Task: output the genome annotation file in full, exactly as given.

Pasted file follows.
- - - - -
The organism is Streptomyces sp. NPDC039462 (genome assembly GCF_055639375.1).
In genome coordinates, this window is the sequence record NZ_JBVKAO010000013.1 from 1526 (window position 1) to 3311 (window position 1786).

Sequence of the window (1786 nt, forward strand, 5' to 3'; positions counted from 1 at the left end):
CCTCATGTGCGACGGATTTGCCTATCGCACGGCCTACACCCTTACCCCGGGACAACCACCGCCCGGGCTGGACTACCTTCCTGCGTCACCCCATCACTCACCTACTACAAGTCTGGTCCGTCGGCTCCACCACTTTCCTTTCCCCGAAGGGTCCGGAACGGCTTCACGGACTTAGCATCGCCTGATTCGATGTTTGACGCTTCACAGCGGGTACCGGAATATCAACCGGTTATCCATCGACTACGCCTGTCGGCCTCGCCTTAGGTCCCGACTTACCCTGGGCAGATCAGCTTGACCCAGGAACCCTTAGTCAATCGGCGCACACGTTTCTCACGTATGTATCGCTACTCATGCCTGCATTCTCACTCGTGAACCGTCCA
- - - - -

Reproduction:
The organism is Streptomyces sp. NPDC039462 (genome assembly GCF_055639375.1).
In genome coordinates, this window is the sequence record NZ_JBVKAO010000013.1 from 1526 (window position 1) to 3311 (window position 1786).

Sequence of the window (1786 nt, forward strand, 5' to 3'; positions counted from 1 at the left end):
CCTCATGTGCGACGGATTTGCCTATCGCACGGCCTACACCCTTACCCCGGGACAACCACCGCCCGGGCTGGACTACCTTCCTGCGTCACCCCATCACTCACCTACTACAAGTCTGGTCCGTCGGCTCCACCACTTTCCTTTCCCCGAAGGGTCCGGAACGGCTTCACGGACTTAGCATCGCCTGATTCGATGTTTGACGCTTCACAGCGGGTACCGGAATATCAACCGGTTATCCATCGACTACGCCTGTCGGCCTCGCCTTAGGTCCCGACTTACCCTGGGCAGATCAGCTTGACCCAGGAACCCTTAGTCAATCGGCGCACACGTTTCTCACGTATGTATCGCTACTCATGCCTGCATTCTCACTCGTGAACCGTCCA